The news was devastating. Sandi Frank and her husband, Kenneth, had just been told that a rare form of cancer was spreading through the body of their 9-month-old son, Max.
Beside themselves, they reached out to family and friends for support. One of those friends turned to Lori Hardoon, director of the Partners in Dignity Program, who immediately drove from her office in Syosset to Schneider Children's Hospital in New Hyde Park, where the Franks were caring for their son.
When a board member of the Jewish Community Center of Staten Island died 10 years ago, people were told that the cause was cancer. But not until her husband died a year or so later were people told the real cause of their deaths: AIDS.
"Their son became the poster boy for the necessity of having education about AIDS," said Scott Feldman, the former program director of the JCC. "He was involved in the leadership group at the JCC, and he and his brothers and sisters made a family decision to reveal what their parents had died of."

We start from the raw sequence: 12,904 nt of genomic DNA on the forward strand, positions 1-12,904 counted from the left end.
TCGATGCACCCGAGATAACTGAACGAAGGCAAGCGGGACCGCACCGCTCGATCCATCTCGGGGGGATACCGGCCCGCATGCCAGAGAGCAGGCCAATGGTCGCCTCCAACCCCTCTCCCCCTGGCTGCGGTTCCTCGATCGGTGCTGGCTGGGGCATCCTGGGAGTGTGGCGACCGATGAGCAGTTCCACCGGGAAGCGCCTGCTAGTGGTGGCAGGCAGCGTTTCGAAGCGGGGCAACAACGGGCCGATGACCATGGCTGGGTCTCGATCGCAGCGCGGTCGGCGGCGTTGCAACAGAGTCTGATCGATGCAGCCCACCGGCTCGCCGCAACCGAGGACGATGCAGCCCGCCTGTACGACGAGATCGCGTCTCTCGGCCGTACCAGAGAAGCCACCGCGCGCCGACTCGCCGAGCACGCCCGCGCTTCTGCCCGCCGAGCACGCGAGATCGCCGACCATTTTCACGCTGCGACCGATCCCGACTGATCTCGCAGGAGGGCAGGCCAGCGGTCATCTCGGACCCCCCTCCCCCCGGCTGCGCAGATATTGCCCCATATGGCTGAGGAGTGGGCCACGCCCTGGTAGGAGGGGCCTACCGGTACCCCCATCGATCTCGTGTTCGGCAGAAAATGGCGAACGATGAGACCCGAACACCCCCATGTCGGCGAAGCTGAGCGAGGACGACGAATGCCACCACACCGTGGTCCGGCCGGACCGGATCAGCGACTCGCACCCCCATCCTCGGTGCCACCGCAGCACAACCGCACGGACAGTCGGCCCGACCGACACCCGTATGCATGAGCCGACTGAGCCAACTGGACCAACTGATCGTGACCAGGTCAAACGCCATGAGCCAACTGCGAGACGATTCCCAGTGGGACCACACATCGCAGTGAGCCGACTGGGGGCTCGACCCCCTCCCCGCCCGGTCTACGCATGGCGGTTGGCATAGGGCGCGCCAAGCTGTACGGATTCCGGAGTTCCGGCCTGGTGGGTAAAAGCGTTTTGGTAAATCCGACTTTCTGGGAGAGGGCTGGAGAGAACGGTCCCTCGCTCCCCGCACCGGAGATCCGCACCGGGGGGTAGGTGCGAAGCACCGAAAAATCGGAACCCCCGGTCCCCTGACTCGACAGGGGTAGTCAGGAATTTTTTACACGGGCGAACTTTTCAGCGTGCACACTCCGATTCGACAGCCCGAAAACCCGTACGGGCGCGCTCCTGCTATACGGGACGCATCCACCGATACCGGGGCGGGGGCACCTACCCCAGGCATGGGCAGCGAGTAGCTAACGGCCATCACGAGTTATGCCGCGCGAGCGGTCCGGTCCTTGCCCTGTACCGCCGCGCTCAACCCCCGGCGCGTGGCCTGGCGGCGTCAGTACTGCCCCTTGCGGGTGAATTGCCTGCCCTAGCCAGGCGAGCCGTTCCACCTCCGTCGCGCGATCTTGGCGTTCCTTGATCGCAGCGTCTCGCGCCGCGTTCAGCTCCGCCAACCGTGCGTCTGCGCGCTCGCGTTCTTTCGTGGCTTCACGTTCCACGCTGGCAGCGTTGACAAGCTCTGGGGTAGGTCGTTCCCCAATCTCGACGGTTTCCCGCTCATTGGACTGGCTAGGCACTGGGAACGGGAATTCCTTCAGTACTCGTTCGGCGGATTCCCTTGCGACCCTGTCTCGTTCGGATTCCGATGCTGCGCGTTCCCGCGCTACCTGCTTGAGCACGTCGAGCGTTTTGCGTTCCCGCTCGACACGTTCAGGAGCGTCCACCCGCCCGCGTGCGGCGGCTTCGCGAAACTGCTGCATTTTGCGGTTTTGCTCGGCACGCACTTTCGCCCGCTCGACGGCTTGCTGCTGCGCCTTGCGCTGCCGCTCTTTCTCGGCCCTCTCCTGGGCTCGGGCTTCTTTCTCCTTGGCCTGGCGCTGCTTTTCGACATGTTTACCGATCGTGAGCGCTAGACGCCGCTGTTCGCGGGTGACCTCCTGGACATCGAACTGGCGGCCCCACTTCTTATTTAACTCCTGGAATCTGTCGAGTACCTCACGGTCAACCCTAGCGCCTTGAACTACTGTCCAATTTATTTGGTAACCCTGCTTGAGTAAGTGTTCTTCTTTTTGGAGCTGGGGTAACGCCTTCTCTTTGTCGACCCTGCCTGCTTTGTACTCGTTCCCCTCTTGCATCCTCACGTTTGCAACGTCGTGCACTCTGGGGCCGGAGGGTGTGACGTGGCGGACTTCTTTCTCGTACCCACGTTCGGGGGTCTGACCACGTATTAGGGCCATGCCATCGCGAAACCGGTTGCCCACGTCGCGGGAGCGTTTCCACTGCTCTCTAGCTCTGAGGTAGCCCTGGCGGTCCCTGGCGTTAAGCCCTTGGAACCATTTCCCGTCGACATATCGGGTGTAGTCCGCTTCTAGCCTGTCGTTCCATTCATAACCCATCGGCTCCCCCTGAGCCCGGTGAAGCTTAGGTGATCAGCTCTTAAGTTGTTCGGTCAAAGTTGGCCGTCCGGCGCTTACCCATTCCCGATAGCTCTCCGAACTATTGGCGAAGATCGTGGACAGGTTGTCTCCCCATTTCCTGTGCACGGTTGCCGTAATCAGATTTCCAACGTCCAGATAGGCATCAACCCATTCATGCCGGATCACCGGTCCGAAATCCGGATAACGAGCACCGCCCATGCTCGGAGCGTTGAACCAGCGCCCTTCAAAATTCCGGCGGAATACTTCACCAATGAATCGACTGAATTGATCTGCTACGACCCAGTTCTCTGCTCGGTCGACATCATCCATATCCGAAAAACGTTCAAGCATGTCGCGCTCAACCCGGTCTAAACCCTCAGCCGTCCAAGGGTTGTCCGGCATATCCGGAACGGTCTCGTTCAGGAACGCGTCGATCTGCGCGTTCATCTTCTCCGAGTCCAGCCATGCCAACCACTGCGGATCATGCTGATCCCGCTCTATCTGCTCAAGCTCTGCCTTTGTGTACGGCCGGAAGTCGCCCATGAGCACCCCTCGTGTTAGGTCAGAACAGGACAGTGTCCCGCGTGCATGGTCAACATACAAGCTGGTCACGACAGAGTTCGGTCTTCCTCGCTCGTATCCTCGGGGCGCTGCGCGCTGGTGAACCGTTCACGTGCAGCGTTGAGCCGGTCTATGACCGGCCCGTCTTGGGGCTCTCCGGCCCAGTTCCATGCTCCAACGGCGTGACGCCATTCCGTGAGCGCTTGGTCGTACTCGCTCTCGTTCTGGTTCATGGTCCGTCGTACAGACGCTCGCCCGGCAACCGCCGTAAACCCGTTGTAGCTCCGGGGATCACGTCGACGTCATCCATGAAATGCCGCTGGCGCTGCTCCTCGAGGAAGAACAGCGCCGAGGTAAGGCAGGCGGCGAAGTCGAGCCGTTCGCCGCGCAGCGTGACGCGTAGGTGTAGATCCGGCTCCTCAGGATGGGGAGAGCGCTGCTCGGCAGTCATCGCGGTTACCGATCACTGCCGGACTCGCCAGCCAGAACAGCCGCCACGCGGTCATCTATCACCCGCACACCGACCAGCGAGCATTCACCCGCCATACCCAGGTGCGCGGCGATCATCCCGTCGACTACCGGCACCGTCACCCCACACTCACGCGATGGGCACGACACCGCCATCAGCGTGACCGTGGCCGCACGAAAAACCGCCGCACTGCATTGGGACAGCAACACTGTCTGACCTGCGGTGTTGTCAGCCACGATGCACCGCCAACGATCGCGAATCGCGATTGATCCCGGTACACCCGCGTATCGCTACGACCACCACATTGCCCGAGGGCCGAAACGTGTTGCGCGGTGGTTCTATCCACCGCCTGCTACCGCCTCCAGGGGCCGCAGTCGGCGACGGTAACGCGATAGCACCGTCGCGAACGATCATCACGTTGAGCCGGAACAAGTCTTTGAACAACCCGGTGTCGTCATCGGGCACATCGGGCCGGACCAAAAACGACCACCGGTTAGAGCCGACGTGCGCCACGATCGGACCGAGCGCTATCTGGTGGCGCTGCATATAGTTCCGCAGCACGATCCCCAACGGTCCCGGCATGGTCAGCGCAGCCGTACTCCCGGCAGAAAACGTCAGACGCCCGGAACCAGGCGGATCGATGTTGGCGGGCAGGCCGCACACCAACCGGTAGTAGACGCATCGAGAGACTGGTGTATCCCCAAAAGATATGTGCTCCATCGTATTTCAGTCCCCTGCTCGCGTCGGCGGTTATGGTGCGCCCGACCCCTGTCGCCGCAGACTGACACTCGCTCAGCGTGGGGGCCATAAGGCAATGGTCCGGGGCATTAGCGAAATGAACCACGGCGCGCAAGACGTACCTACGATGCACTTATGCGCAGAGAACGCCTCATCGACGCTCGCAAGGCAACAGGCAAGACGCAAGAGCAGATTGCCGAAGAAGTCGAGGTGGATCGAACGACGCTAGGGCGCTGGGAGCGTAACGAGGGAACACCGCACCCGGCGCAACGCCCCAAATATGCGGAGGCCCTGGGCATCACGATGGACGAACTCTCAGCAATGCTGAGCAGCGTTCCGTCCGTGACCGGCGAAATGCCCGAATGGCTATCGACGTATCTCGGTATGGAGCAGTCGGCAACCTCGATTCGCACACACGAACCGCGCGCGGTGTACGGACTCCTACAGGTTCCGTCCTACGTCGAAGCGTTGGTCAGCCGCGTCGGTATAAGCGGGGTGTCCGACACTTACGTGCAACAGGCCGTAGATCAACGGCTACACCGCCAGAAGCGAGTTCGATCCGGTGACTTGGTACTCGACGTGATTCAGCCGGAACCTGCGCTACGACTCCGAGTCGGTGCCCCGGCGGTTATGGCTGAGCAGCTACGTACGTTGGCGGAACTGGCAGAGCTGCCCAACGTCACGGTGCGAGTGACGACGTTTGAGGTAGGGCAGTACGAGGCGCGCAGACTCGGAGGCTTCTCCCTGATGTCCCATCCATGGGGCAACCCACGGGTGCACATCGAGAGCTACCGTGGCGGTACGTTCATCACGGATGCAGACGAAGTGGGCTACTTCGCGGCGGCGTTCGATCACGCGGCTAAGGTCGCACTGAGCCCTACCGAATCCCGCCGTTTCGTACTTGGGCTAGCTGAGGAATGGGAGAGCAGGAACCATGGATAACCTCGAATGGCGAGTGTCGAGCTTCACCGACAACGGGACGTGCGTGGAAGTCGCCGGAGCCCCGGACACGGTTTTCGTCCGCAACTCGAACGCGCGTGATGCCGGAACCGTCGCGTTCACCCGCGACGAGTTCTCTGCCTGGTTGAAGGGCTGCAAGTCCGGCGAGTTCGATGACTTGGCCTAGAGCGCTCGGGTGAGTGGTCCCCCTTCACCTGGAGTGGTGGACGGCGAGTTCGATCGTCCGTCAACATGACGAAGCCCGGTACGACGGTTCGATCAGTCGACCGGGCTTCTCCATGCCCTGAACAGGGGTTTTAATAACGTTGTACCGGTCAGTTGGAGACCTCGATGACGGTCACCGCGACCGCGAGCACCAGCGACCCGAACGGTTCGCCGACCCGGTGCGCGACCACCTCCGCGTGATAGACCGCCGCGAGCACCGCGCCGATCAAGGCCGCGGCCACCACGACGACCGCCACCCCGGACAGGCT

The Jewish people has pulled off some pretty fancy tricks over the millennia; still being here today, with a reborn homeland, high among them. But purging sin, greed and general bad behavior from every single adherent seems a tall order, even for such a talented and determined group as ours.
So our dream of being only the people of Einsteins and Wiesels, Heschels and Koufaxes is sometimes thwarted by Rosenbergs and Pollards, Milkens and Boeskys, Amirs and Madoffs.
The other day, on a lark, I created a Facebook group called “I Refuse To Join Pointless Facebook Groups,” and invited several hundred of my online friends to join. As of this writing, about three dozen have joined this pointless group, some perhaps aware of the irony, some not.